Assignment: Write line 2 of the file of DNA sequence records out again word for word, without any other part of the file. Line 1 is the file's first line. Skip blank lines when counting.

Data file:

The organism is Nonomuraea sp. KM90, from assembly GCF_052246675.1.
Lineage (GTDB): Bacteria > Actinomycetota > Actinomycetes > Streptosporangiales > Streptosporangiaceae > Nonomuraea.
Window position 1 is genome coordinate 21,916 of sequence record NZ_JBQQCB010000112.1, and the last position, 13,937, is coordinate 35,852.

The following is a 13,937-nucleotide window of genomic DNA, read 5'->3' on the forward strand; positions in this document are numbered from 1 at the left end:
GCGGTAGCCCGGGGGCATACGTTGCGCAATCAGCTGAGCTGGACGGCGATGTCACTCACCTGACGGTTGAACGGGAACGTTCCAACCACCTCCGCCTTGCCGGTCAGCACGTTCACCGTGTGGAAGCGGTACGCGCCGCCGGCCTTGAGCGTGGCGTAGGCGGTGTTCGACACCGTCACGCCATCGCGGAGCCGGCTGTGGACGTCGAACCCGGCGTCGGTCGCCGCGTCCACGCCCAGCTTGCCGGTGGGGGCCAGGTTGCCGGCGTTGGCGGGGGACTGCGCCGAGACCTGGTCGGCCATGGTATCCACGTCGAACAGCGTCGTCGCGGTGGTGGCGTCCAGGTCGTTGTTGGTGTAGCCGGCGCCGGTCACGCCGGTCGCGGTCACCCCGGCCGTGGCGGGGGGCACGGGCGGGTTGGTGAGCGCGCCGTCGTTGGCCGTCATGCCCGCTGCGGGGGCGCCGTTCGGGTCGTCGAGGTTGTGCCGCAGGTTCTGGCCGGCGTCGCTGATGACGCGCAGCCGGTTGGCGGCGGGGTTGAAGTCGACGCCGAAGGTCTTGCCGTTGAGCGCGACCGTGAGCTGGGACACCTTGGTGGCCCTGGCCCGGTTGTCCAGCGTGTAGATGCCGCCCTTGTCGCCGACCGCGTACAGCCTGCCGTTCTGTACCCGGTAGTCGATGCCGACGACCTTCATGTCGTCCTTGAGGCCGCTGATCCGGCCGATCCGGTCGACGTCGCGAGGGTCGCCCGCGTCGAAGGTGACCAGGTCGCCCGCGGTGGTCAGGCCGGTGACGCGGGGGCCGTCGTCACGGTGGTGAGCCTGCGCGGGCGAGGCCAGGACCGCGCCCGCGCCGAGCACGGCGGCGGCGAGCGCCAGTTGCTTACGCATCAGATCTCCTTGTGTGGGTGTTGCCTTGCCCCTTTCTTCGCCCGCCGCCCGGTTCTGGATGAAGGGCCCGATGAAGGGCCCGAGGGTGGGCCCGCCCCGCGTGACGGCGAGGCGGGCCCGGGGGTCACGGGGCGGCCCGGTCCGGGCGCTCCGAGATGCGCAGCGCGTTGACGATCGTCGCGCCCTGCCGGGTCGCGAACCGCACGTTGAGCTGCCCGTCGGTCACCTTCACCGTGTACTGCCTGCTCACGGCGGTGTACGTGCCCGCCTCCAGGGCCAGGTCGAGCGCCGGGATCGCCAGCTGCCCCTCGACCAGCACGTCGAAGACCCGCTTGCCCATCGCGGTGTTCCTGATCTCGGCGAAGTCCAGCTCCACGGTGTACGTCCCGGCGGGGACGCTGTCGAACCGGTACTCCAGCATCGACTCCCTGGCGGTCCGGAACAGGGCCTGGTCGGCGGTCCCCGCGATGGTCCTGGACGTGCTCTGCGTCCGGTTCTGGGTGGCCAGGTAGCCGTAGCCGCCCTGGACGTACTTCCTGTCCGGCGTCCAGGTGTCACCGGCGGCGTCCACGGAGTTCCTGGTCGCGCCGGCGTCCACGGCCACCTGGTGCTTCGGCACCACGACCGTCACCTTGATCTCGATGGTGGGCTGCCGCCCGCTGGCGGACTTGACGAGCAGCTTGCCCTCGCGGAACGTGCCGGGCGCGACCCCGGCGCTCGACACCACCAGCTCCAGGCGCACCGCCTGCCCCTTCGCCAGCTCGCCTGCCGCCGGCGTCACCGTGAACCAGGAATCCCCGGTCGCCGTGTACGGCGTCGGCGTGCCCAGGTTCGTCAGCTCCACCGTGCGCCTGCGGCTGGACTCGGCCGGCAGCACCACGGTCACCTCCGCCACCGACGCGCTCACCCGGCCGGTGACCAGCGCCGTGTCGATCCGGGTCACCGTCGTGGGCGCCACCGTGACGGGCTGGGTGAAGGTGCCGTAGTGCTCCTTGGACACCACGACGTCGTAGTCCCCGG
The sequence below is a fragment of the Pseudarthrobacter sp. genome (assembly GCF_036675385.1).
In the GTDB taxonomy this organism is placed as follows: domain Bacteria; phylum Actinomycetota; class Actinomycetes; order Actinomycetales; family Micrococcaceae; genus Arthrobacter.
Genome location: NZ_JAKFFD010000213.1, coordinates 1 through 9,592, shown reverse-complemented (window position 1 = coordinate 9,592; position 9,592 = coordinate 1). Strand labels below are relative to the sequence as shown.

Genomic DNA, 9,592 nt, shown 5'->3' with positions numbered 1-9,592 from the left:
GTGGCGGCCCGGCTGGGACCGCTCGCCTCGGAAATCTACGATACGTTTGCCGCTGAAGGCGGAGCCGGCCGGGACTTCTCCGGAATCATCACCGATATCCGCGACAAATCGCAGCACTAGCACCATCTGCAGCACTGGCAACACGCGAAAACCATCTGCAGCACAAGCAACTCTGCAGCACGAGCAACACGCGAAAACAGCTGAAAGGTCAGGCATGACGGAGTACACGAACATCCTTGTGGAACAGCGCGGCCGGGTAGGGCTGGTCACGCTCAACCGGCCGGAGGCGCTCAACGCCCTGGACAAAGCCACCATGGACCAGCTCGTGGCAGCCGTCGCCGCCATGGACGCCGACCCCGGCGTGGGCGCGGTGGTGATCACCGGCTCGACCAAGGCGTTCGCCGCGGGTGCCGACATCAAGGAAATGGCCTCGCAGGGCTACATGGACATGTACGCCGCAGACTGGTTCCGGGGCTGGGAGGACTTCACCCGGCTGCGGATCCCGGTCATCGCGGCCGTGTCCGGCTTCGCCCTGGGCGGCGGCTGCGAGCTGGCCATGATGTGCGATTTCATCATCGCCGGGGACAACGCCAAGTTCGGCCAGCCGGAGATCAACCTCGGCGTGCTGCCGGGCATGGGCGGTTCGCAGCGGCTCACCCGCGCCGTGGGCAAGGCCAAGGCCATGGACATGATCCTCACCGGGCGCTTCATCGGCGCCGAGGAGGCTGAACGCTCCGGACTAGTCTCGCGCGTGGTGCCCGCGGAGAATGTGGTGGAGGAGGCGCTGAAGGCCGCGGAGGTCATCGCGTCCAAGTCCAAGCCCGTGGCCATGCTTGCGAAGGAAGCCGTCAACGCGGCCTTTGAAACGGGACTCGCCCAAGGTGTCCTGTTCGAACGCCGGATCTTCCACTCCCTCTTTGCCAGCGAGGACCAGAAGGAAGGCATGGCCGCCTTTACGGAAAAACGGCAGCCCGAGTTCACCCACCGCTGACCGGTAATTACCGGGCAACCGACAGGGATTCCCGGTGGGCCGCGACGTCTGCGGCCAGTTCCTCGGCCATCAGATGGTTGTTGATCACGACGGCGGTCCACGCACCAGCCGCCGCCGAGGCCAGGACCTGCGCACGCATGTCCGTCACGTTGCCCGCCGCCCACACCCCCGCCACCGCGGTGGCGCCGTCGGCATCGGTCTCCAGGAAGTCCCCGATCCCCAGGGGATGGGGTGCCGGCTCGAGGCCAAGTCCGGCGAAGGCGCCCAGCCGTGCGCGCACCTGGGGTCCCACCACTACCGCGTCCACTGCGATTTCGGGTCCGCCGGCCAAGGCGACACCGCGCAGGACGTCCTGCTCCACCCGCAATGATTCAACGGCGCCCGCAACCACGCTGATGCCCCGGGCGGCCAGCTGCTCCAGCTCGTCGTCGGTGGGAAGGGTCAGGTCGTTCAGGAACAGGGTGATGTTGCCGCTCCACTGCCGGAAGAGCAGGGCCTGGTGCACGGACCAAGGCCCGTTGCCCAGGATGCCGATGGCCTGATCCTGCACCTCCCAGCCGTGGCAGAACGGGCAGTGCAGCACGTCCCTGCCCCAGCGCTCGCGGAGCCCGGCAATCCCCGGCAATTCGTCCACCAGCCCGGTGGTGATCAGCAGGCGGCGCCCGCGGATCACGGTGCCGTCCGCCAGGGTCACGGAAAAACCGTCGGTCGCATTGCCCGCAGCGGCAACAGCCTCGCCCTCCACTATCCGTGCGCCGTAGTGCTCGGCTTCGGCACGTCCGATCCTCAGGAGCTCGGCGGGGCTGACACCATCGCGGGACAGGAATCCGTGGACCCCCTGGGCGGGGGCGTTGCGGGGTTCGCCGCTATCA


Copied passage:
Lineage (GTDB): Bacteria > Actinomycetota > Actinomycetes > Streptosporangiales > Streptosporangiaceae > Nonomuraea.